Steps to Becoming a Construction Estimator

Discover how to become a construction estimator. Learn about job duties, training requirements, salary, and job outlook to determine if a career as a construction estimator is a good fit for you. Schools offering Construction Management degrees can also be found in these popular choices.

Career Information at a Glance

Construction estimators make determinations as to the time, money, and materials needed to complete construction projects. Many construction estimators work for construction firms, however, they could also work for contractors or engineering firms. Check out the table below for a quick glance at the requirements and responsibilities of this career.

Degree Required Bachelor's degree
Educational Field of Study Construction management, engineering, or a similar field
Key Responsibilities Analytical skills, time-management skills, detail orientated
Job Growth (2016-2026)* 11% (for all cost estimators)
Median Salary (2017)* $63,110 (for all cost estimators)

Source: *U.S. Bureau of Labor Statistics

What Are the Responsibilities of a Construction Estimator?

Construction estimators use data to determine budget and required resources for construction projects. Their estimates generally include the costs and timetable for completion of a project are are created after careful analysis of blueprints and other technical documents. To create the estimates, construction estimators routinely work with architects, contractors, engineers, and clients.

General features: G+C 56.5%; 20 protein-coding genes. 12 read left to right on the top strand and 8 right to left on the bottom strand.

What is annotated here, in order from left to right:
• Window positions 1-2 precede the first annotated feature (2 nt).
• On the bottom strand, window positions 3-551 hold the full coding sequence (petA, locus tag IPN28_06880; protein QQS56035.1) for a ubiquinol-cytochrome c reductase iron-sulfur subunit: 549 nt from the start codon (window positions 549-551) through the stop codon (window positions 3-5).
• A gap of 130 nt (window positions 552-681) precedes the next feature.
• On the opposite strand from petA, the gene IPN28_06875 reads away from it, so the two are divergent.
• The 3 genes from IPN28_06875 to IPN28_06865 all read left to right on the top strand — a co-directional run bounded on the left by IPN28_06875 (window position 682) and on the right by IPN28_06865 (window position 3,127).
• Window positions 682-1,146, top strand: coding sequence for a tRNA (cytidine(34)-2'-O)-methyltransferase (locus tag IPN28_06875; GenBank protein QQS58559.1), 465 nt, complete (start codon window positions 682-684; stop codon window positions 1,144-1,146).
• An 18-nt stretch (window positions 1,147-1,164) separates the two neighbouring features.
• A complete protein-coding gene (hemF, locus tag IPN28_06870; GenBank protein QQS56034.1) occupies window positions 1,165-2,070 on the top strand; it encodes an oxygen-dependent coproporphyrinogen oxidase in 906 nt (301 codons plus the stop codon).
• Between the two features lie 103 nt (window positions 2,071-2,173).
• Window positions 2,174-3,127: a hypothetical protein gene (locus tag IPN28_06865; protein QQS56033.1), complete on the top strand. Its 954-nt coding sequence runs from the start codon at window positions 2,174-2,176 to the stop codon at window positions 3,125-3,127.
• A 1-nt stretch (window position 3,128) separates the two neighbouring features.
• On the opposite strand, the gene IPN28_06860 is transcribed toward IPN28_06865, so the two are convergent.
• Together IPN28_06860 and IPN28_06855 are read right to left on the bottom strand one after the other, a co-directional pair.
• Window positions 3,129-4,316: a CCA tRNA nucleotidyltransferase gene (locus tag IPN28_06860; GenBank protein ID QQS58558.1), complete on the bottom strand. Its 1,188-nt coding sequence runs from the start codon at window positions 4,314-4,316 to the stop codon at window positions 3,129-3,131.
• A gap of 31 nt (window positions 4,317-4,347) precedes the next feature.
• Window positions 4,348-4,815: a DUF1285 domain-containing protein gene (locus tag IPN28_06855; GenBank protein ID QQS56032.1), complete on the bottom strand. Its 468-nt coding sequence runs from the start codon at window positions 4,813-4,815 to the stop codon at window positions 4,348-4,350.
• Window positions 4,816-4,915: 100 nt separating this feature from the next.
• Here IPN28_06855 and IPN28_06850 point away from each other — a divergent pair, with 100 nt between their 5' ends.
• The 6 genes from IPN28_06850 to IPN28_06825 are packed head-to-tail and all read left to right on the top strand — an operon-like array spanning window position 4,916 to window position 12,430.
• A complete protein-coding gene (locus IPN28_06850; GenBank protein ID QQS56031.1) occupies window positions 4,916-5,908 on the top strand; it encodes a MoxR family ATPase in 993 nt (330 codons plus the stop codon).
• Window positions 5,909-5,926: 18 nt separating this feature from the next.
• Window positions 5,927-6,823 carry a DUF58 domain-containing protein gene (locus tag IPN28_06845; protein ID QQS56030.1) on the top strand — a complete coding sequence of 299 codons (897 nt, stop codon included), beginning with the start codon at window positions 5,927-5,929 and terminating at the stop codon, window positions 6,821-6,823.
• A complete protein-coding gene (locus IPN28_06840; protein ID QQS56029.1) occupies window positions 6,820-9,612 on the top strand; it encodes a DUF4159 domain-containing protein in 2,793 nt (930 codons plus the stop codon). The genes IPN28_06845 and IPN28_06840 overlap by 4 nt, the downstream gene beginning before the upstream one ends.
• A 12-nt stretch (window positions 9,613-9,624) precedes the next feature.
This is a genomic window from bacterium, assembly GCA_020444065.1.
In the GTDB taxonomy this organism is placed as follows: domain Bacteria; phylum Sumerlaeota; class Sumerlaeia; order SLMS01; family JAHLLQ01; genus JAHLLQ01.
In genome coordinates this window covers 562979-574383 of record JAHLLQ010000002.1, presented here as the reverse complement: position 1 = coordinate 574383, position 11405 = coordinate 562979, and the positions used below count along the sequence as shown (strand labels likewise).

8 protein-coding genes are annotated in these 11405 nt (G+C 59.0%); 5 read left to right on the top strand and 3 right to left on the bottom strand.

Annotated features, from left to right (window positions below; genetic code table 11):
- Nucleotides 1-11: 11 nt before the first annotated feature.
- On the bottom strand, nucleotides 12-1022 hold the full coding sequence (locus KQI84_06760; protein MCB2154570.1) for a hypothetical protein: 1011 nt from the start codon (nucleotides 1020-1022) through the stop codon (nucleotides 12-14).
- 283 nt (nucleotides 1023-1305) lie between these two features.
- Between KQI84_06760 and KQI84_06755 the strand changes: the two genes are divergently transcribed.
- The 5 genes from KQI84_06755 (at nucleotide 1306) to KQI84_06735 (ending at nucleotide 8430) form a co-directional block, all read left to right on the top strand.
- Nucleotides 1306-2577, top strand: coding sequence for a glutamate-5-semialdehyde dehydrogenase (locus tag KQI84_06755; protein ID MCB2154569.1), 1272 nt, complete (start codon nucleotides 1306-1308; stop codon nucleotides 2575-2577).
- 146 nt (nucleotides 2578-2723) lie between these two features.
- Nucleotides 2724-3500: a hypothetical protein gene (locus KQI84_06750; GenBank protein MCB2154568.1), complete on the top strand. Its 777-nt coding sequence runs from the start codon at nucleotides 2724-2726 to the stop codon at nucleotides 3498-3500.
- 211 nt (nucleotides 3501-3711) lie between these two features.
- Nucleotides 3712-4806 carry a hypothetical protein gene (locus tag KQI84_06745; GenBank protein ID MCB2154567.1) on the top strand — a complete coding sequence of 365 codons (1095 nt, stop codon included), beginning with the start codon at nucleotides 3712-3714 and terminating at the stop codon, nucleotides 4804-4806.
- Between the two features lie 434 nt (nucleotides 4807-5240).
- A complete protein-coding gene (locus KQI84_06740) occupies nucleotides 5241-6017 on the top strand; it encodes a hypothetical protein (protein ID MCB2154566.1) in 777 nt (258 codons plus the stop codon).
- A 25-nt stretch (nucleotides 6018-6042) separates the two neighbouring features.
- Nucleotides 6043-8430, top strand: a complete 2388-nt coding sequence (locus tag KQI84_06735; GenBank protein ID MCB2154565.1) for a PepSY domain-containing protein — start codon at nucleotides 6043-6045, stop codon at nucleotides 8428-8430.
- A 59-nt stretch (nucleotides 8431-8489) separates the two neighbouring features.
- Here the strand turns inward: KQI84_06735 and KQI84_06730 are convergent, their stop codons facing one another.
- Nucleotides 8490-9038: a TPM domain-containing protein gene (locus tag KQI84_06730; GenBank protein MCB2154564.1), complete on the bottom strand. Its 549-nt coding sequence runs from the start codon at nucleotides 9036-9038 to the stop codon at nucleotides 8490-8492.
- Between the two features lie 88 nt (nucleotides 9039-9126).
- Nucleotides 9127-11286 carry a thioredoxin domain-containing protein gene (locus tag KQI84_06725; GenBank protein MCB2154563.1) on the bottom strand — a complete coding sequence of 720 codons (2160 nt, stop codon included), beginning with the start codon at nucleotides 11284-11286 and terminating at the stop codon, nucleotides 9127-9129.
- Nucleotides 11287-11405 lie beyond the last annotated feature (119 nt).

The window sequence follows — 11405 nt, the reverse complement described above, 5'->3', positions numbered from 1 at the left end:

What Are the Educational Requirements?

Construction estimators typically need a bachelor's degree in construction management, engineering, or a similar field. Some employers also prefer to hire construction estimators that have prior work experience in the construction field as well. Many construction estimators receive additional on-the-job training to learn about construction cost estimation techniques and the use of industry-specific software.

What Are the Skill Requirements?

Construction estimators must have strong analytical and mathematical skills. These skills help them assess projects, analyze data, and formulate accurate estimates. Detail-orientation and time management skills are also valuable as construction estimators have strict deadlines to abide by and must be mindful of minor changes that could impact various elements of construction projects. Strong communication skills would also be beneficial so construction estimators can effectively report information to project managers or clients, so they are able to make informed decisions.

Work as a construction estimator also requires some degree of knowledge about specialized software and databases, as well as industry-specific knowledge regarding a wide array of construction projects.

How Much Can I Earn?

The U.S. Bureau of Labor Statistics reports a median annual salary of $63,110 for all cost estimators as of May 2017; the median salary for those working in the building construction industry was $66,250. Most cost estimators worked full-time, with approximately 25% of those workers working more than 40 hours a week.

What Is the Job Outlook?

The BLS projects an employment growth of 11% for all cost estimators, not just construction estimators, between 2016-2026. Trends dictate that construction estimators will account for the vast majority of new cost estimators entering the field due to massive growth in the construction industry. Individuals with specialized knowledge in computer-aided design (CAD) and building information modeling (BIM) will have the most favorable prospects for obtaining jobs in this growing industry.

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